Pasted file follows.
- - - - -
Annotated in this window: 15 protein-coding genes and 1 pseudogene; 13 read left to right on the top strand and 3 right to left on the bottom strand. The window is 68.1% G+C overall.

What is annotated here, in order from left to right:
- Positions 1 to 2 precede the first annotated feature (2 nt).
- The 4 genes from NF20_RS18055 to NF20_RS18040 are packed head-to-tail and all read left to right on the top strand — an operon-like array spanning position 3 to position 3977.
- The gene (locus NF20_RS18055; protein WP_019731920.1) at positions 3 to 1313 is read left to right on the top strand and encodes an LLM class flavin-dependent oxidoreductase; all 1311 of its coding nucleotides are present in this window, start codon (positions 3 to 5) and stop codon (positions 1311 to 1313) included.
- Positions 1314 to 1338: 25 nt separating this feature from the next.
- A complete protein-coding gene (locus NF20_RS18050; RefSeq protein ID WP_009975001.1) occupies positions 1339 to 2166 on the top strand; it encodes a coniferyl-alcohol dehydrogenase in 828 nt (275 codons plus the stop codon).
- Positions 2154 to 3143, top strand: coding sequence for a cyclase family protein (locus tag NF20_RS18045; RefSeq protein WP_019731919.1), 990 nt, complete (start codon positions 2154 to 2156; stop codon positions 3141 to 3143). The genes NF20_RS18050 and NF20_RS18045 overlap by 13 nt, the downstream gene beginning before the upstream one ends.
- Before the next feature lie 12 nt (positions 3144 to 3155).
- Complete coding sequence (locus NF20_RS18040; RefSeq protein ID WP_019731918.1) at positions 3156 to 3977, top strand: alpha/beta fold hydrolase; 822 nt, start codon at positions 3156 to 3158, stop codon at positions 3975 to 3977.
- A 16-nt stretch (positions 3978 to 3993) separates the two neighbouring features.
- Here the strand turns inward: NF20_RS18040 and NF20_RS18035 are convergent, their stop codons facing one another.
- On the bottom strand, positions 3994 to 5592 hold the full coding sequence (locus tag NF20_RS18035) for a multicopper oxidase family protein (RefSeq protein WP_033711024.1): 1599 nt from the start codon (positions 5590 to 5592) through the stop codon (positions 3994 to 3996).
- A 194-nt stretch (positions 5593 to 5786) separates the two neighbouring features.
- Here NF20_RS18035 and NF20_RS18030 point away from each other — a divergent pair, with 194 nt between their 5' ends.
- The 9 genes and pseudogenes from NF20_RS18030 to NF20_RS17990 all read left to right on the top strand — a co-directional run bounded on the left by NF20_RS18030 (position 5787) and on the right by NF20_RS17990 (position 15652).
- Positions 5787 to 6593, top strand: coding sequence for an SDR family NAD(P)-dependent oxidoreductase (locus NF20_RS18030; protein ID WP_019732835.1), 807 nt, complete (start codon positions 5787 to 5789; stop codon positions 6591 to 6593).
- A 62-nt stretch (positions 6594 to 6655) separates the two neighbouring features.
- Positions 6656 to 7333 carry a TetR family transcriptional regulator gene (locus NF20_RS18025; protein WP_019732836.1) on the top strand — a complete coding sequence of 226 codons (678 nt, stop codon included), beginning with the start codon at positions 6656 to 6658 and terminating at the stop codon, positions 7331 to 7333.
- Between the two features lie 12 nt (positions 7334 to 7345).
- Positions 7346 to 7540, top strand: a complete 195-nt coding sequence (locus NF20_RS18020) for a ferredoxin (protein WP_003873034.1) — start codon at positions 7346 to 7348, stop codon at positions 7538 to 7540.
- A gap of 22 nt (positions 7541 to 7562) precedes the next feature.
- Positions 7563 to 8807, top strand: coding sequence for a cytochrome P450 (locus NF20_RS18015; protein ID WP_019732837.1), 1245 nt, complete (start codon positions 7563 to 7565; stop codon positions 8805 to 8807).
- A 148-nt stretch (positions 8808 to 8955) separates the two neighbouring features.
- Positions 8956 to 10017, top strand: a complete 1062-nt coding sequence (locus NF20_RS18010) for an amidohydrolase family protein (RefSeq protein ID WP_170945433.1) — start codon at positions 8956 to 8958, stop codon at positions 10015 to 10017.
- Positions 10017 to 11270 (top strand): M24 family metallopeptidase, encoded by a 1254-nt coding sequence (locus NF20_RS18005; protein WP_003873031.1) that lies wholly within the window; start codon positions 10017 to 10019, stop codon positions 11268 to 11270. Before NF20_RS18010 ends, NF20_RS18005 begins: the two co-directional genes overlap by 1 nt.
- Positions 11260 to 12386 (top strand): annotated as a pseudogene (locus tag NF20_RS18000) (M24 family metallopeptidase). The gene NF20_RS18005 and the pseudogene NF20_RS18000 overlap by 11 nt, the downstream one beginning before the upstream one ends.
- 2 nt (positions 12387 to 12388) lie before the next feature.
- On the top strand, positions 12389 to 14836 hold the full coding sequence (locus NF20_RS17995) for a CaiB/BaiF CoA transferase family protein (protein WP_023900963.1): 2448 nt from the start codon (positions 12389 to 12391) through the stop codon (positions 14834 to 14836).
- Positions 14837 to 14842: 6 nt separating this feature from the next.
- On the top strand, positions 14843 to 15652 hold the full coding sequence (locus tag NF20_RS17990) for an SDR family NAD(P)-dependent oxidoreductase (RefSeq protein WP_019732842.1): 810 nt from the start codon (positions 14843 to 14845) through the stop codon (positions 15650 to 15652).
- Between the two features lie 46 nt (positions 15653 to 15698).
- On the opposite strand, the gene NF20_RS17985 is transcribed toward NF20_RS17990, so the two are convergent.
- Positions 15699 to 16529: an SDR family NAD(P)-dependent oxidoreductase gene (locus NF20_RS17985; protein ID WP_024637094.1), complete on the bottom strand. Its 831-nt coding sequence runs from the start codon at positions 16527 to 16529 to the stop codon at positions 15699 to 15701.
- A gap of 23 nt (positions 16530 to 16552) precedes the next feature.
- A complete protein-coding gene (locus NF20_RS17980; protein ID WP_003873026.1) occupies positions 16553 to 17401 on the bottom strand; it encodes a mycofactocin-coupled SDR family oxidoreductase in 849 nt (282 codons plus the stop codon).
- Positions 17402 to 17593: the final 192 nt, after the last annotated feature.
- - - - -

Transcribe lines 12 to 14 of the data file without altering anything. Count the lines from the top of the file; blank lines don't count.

- Here the strand turns inward: NF20_RS18040 and NF20_RS18035 are convergent, their stop codons facing one another.
- On the bottom strand, positions 3994 to 5592 hold the full coding sequence (locus tag NF20_RS18035) for a multicopper oxidase family protein (RefSeq protein WP_033711024.1): 1599 nt from the start codon (positions 5590 to 5592) through the stop codon (positions 3994 to 3996).
- A 194-nt stretch (positions 5593 to 5786) separates the two neighbouring features.